Opioids like morphine are highly addictive, and psychological dependence can be as challenging to treat as physical dependence. The risk of relapse is always present, but with the right support and care, individuals become less vulnerable with more time in recovery. 

Relapse is not failure. It can become a source of information and self-understanding that aids in healing and relapse prevention in the future. 

For more information about treatment for morphine addiction and long-term support in recovery, reach out to Boca Recovery Center today. 

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Medically Reviewed By Dr. Alison Tarlow

Dr. Alison Tarlow is a Licensed Clinical Psychologist in the States of Florida and Pennsylvania, and a Certified Addictions Professional (CAP). She has been a practicing psychologist for over 15 years. Sh... Read More

Updated March 20, 2024
  1. Morphine. Murphy PB, Barrett MJ, Bechmann S. U.S. National Library of Medicine. Published May 22, 2023. Accessed February 9, 2024.
  2. The mechanisms involved in morphine addiction: An Overview. Listos J, Łupina M, Talarek S, Mazur A, Orzelska-Górka J, Kotlińska J. International Journal of Molecular Sciences. 2019;20(17):4302.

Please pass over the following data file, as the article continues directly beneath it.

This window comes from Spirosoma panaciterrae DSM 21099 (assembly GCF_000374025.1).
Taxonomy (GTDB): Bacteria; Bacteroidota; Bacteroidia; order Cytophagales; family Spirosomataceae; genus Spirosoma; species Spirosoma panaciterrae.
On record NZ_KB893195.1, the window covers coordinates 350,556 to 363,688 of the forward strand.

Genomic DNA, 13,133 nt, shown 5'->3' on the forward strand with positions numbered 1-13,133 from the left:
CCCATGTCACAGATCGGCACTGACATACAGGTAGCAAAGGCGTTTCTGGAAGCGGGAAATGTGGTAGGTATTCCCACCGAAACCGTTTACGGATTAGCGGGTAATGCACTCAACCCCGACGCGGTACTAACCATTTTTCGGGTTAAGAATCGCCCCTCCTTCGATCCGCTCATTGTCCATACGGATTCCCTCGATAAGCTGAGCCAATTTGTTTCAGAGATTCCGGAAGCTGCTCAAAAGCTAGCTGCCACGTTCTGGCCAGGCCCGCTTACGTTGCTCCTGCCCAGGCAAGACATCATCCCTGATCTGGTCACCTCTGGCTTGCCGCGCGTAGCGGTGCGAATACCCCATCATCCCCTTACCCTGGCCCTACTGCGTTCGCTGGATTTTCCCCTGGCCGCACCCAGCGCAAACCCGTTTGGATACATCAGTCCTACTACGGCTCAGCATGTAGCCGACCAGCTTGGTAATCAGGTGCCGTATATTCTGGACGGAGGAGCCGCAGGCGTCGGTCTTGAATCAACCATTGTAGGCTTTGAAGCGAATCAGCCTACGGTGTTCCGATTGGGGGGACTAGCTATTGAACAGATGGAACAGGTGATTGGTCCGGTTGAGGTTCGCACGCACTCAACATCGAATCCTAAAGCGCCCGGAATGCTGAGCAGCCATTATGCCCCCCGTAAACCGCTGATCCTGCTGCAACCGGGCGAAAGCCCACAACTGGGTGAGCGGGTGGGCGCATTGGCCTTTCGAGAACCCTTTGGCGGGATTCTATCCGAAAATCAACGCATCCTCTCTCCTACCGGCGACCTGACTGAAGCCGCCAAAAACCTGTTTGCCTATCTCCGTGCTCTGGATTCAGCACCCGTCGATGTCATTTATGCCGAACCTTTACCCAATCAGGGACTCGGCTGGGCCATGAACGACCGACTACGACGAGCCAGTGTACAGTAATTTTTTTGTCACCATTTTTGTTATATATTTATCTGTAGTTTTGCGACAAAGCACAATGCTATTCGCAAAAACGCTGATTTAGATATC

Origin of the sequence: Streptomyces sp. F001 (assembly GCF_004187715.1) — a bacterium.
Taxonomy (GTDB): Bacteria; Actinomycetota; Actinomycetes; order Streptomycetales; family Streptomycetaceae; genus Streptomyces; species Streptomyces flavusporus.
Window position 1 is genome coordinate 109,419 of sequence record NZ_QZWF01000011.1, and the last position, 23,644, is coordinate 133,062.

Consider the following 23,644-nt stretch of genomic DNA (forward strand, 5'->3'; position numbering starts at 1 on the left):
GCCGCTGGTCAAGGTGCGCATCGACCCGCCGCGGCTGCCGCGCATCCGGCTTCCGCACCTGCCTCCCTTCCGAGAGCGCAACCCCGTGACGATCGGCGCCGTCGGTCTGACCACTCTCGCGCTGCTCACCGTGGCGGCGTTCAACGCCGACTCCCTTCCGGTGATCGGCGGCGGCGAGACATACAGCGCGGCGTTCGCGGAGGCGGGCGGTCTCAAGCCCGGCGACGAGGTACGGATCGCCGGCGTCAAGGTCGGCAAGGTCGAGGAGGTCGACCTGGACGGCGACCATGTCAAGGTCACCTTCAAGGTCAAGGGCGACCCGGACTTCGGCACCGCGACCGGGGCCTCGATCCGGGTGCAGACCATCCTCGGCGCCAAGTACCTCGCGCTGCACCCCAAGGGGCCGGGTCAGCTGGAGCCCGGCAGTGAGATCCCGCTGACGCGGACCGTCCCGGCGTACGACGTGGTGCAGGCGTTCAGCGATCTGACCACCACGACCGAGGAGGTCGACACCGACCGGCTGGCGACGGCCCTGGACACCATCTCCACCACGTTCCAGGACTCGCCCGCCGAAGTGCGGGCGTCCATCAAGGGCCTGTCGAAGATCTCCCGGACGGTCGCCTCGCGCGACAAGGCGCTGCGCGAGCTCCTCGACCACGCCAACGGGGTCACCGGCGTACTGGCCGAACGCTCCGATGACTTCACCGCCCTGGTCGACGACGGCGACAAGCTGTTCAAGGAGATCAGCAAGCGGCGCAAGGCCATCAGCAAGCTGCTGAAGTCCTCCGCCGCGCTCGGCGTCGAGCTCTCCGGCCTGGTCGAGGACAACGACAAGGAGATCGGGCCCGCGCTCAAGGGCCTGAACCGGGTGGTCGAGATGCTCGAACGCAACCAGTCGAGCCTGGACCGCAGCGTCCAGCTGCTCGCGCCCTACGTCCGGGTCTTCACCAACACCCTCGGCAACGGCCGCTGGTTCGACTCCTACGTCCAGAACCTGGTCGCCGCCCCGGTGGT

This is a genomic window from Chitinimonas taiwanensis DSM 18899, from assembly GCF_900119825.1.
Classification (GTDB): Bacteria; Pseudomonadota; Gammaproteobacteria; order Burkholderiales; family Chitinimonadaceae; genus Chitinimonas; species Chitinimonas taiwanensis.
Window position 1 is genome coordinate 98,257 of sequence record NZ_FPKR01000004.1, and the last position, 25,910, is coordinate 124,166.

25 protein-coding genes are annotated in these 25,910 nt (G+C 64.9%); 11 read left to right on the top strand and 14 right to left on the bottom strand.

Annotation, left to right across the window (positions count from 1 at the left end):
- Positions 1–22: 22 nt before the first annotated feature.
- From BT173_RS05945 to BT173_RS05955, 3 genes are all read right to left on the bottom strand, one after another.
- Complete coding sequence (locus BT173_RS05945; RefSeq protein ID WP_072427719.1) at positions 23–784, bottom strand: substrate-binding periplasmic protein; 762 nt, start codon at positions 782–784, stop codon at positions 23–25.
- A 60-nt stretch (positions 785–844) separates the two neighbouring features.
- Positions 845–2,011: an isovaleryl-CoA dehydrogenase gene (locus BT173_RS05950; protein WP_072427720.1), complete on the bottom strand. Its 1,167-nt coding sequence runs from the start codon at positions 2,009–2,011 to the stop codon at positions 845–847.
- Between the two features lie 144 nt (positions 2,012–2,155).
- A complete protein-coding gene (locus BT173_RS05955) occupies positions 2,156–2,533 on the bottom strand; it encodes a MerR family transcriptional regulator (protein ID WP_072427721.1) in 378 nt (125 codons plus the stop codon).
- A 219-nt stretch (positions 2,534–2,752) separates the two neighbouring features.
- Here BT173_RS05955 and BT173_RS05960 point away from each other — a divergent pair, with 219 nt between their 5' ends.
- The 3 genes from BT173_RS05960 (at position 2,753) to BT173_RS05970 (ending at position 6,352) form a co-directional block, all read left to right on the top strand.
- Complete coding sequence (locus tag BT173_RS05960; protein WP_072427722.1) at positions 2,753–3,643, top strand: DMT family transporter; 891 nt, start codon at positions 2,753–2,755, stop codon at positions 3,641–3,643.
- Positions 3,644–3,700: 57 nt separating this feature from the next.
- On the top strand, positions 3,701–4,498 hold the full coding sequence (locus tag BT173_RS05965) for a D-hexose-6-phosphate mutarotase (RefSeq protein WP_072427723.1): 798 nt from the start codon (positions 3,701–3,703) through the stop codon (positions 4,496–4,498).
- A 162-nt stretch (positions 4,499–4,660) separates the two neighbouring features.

3. Evidence on strategies for addressing the opioid epidemic. Phillips JK, Ford MA, Bonnie RJ. Pain Management and the Opioid Epidemic: Balancing Societal and Individual Benefits and Risks of Prescription Opioid Use. Published 2019. Accessed February 9, 2024.
  4. Prescription opioid overdose death maps. Centers for Disease Control and Prevention. Published June 23, 2021. Accessed February 9, 2024.
  5. Report shows decreases in opioid prescribing, increase in overdoses. American Medical Association. Published September 21, 2021. Accessed February 9, 2024.
  6. Emergency department visits for nonfatal opioid overdose during the COVID-19 pandemic across six US health care systems. Soares WE, Melnick ER, Nath B, et al. Annals of Emergency Medicine. 2022;79(2):158-167.
  7. A comparative study of physiological and subjective effects of heroin and morphine administered intravenously in postaddicts. Martin WR, Fraser HF. The Journal of Pharmacology and Experimental Therapeutics. 1961;133:388-399.
  8. The neurobiology of opioid dependence: implications for treatment. Kosten TR, George TP. Science & Practice Perspectives. 2002;1(1):13-20.
  9. CDC’s response to the opioid overdose epidemic. Centers for Disease Control. Published June 17, 2021. Accessed February 9, 2024.
  10. Wang JY, Huang J, Chang JY, Woodward DJ, Luo F. Morphine modulation of pain processing in medial and lateral pain pathways. Molecular Pain. 2009;5:60.
  11. Morphine. U.S. National Library of Medicine. Published February 15, 2021. Accessed February 9, 2024.
  12. Comparison between intravenous morphine versus fentanyl in acute pain relief in drug abusers with acute limb traumatic injury. Vahedi HSM. World Journal of Emergency Medicine. 2019;10(1):27.
  13. Information about medication-assisted treatment. U.S. Food and Drug Administration. Published May 23, 2023. Accessed February 9, 2024.